Thank you again for your reply. I had the margins set to 0px already. I keep playing with it and when I set the line-height the same height as the px height the problem resolved it self . I have read several explanations of Line-Height and both were a bit confusing. Especially when I set the line-height to the pixel height of the character height and it resolved the problem. Thank you for your assistant . If you have and further insight, I would appreciate it.
Texas Pete

Line height itself can be a bit tricky, yeah. Somewhere I have an old bookmark to a post by David Baron about inline elements, with some drawings, which at the time I found it I thought it was very useful.

Ah, found it:

This post is from when people were discussing what inline elements and line-height and font-size etc should do in browsers, which is why the article is old. It’s still useful.

Usually we set line-height to something larger than the pixel height of the character. For example, a common setup is font: 12px/15px fontname fontname fontfamily; We usually don’t want the tops of the letters on one line to touch the bottoms of the letters in the line above.

I wouldn’t set p margins to 0, but if you want everyone to show the same amount of margin, you can simply set something and you get teh same effect: they’re all the same and you’ll know how large they’ll be anywhere.
I personally tend to set margins on p’s to 0 0 something 0; that is, only a bottom margin.

I’m also going to (of course) agree with ralph about not setting up page layouts with absolute positioning. However, the practical solution to not using absolute positioning means a bunch of time and technique learning CSS positioning, which isn’t going to fix your immediate goal.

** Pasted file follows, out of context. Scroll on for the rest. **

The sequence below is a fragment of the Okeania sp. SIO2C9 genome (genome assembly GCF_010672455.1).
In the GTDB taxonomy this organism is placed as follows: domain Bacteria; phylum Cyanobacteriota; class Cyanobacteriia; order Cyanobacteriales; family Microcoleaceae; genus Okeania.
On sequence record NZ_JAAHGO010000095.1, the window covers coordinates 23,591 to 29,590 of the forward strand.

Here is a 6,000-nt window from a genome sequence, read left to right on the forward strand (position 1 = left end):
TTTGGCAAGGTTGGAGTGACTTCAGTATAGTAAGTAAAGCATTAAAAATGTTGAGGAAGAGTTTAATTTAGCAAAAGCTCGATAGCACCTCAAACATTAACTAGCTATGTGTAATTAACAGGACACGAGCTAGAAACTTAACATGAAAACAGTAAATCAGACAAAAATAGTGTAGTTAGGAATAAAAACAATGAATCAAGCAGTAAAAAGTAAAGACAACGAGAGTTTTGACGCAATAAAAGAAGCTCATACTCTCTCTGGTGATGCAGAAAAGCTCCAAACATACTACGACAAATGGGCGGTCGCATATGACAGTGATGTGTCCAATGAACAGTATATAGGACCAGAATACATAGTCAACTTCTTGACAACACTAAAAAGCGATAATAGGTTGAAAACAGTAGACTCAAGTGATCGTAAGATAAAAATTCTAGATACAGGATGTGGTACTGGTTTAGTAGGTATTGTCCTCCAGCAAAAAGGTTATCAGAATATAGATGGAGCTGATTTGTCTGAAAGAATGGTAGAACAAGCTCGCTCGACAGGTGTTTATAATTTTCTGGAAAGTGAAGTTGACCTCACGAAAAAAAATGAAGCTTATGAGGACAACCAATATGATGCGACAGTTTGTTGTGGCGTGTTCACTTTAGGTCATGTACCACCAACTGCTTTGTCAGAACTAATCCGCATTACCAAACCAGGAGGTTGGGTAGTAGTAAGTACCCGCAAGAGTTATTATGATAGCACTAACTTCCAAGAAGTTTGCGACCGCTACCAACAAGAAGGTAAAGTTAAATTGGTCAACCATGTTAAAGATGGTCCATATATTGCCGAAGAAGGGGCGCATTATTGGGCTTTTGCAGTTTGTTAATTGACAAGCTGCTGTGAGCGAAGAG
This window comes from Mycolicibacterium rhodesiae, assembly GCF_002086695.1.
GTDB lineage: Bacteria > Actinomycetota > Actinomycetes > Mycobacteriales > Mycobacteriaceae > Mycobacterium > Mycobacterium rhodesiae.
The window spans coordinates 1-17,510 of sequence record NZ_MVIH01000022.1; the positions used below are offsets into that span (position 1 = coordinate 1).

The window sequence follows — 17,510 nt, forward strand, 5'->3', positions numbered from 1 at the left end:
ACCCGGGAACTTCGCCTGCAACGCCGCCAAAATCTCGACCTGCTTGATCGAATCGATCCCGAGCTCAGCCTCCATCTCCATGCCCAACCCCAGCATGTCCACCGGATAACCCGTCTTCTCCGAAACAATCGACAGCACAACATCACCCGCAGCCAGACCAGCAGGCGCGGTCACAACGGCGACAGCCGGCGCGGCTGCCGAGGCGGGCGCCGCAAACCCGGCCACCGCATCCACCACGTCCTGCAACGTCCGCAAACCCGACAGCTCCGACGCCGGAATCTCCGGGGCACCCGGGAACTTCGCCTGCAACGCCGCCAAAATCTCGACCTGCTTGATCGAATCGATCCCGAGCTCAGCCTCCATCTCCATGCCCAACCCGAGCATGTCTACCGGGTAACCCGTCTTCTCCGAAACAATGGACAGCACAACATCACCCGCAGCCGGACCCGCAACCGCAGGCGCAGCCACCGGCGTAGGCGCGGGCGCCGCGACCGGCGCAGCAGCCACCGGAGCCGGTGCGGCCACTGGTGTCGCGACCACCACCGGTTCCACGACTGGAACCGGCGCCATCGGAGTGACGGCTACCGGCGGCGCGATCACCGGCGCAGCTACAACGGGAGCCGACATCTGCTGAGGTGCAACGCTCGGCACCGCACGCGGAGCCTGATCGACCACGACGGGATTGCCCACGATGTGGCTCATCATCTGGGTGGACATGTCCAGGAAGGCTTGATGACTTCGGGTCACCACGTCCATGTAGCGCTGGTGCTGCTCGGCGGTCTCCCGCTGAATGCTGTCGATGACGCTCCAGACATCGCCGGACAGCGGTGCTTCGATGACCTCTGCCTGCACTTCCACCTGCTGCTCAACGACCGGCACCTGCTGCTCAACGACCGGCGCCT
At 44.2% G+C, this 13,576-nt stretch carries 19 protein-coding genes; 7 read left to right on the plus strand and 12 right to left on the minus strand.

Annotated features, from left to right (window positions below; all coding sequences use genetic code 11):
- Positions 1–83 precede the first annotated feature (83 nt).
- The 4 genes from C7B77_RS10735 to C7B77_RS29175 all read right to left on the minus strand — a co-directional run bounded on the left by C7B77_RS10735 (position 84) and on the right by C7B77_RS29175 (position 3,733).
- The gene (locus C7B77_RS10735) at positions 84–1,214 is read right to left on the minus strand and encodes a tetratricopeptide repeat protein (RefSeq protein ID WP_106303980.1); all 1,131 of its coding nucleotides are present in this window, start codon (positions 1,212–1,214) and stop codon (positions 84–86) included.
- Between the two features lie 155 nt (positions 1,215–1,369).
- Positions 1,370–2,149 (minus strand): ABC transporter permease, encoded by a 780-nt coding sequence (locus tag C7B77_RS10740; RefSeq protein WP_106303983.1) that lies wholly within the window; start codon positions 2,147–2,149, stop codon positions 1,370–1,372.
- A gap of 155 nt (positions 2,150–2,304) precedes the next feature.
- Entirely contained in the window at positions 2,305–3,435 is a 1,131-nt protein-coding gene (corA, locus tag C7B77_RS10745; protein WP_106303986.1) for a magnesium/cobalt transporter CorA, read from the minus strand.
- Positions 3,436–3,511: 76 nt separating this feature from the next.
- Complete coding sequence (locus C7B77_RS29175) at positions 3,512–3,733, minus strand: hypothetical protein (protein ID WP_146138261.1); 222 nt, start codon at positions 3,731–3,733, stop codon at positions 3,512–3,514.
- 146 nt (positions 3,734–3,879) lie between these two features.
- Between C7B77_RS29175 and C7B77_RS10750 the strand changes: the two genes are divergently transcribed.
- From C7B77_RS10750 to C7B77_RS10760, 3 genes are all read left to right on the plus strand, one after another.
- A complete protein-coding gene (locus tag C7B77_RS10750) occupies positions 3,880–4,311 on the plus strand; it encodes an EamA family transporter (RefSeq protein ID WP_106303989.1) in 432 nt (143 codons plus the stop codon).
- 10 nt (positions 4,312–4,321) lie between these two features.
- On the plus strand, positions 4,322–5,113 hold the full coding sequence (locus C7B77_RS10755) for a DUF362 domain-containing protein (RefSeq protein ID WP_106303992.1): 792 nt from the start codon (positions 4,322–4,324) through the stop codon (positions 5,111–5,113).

I’d say, if you’re planning on doing more of this sort of thing, you need to learn CSS for positioning, because every screen is different and every device is different and every browser/user agent is different, and absolute positioning is very brittle (it can’t adjust to these things). If this is a one-time thing, then just go with what you have, but I’d set the top position of the lower box even a bit further down just to compensate a bit more for any browser adding a bit of height to the first box for any reason.

Ralph, Everything I have been reading on line over the years has praised pixel positioning as the way to go.

My first impression there is perhaps that’s either old material (before modern positioning methods actually worked, which once upon a time, they did not), or more geared for print people. In print, you know exactly your sizes and dimensions of everything, and pixel-perfection to any machine that exactly agrees with your definition of a pixel can be assumed to show you exactly what you tell it. Browsers and computer screens don’t fall under that category today, however.

The place I see the most absolute positioning nowadays is coming from the Javascript world. Quite often I am removing it from plugins our shops use and replacing them with CSS for better control based on what’s happening on the screen. Abso-po is also quite common in popups/lightboxes/overlays, dropdown menus (the sub menus), and clever tricks like Gilder-Levin image replacement (which I often use as well). It has its place and is very useful. But it’s a tool best used when you know its limitations.

Stomme Poes,

Thank you for your reply. I will read the information at the link that you provided for me. I am writing my code in such a way as to provide Liquid Layouts. I have also read that converting from pixels to em will also resolve much of this conflict. My program is supposed to be a wysiwug type program. It has been difficult to wright this type of program but others have done so. Webdwarf is one such program.
Thank you Texas Pete

My program is supposed to be a wysiwug type program. It has been difficult to wright this type of program

Indeed, they are difficult. I can only wish you luck there.